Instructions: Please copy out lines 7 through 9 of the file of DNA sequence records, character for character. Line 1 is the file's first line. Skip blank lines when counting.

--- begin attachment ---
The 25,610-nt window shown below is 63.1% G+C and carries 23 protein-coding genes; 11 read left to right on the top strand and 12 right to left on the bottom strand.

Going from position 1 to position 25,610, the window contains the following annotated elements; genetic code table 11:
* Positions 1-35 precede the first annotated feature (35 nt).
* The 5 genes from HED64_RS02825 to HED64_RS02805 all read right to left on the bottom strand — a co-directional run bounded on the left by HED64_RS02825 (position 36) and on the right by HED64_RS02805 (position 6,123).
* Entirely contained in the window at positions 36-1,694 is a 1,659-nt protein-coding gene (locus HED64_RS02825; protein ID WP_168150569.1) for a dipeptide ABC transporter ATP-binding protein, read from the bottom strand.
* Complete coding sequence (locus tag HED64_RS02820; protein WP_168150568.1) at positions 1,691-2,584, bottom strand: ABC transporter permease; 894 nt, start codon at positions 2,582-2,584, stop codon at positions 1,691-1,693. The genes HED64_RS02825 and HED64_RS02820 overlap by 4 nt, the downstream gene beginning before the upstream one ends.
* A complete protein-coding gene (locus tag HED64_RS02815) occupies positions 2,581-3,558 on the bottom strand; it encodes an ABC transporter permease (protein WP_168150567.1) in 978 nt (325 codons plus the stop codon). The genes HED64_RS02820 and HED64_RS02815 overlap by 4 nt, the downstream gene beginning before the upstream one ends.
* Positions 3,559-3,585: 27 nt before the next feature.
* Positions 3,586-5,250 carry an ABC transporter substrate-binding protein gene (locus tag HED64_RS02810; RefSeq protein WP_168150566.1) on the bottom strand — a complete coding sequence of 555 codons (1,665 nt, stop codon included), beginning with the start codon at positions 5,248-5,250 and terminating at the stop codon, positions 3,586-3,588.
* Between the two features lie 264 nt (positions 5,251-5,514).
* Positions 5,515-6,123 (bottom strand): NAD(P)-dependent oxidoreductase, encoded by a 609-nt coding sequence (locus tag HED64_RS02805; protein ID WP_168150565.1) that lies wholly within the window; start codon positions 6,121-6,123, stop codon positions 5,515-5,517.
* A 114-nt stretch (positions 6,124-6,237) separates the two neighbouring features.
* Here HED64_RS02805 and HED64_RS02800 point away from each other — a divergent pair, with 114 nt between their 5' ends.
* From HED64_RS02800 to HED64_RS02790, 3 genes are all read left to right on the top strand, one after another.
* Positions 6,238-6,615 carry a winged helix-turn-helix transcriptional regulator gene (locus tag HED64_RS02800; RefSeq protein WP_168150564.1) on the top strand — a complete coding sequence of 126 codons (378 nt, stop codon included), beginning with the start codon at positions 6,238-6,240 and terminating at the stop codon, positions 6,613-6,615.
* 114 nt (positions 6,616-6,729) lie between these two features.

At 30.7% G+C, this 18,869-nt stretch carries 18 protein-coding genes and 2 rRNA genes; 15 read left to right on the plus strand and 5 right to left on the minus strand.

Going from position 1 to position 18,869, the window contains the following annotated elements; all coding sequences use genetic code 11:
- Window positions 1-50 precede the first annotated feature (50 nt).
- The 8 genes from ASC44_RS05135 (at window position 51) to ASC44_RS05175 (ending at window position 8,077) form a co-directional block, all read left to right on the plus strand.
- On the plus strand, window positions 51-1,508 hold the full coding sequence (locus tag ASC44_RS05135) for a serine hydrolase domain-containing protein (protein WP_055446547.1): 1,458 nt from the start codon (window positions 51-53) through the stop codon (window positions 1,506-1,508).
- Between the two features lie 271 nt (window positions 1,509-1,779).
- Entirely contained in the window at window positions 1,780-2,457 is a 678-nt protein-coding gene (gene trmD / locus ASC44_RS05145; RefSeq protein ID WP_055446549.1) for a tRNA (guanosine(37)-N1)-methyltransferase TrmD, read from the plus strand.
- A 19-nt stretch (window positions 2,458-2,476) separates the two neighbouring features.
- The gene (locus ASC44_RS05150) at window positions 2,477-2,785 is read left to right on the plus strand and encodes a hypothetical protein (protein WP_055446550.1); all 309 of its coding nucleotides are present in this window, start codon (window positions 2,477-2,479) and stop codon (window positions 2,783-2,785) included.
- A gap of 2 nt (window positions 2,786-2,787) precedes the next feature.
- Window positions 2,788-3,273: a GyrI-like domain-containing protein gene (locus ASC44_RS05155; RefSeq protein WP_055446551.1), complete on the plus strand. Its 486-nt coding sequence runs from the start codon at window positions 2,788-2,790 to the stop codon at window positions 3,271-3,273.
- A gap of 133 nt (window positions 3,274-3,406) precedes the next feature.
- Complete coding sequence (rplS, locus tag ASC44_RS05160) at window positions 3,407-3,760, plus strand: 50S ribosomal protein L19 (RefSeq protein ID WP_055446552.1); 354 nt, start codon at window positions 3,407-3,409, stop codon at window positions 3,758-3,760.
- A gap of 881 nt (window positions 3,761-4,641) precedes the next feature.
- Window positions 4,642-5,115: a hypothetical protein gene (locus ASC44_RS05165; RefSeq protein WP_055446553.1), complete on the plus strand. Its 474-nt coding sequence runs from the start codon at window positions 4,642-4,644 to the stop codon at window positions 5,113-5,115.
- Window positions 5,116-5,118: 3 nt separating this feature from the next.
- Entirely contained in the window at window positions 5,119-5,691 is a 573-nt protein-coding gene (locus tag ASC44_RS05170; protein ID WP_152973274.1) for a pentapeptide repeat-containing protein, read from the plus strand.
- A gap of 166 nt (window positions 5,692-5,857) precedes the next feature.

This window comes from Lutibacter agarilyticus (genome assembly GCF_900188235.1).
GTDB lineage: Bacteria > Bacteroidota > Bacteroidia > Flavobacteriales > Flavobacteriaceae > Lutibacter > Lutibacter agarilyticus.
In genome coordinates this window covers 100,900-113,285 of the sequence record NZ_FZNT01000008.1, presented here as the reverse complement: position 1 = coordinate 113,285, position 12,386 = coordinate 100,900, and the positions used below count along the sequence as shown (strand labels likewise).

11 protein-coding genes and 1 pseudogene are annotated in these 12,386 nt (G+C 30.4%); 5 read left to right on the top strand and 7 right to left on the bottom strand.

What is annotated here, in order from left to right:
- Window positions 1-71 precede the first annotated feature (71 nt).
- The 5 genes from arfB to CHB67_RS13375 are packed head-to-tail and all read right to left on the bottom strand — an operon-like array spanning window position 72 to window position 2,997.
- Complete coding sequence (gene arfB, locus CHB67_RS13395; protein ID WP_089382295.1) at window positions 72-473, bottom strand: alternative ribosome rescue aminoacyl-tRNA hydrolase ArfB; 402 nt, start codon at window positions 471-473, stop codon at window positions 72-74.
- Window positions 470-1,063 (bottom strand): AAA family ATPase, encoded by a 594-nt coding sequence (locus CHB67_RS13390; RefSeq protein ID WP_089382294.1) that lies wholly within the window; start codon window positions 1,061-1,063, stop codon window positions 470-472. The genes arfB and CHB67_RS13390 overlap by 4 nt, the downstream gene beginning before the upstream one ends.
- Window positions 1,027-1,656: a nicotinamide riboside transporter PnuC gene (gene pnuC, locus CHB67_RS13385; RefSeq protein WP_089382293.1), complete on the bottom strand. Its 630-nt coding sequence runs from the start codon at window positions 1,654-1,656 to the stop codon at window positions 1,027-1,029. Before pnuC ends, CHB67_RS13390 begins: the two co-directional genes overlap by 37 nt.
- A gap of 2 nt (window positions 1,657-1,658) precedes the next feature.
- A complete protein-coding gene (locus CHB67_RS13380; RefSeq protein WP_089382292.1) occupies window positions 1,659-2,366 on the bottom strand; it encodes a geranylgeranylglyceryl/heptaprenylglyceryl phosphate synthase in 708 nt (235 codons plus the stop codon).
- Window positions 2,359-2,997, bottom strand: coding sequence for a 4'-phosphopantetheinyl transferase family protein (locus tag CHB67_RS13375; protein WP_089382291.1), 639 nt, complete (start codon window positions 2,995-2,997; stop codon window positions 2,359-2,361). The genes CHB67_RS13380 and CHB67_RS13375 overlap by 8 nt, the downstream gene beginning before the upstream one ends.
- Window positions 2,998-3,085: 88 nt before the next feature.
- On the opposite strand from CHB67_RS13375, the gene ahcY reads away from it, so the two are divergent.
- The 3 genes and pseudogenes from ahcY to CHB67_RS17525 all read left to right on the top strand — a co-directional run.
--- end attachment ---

* A complete protein-coding gene (locus tag HED64_RS02815) occupies positions 2,581-3,558 on the bottom strand; it encodes an ABC transporter permease (protein WP_168150567.1) in 978 nt (325 codons plus the stop codon). The genes HED64_RS02820 and HED64_RS02815 overlap by 4 nt, the downstream gene beginning before the upstream one ends.
* Positions 3,559-3,585: 27 nt before the next feature.
* Positions 3,586-5,250 carry an ABC transporter substrate-binding protein gene (locus tag HED64_RS02810; RefSeq protein WP_168150566.1) on the bottom strand — a complete coding sequence of 555 codons (1,665 nt, stop codon included), beginning with the start codon at positions 5,248-5,250 and terminating at the stop codon, positions 3,586-3,588.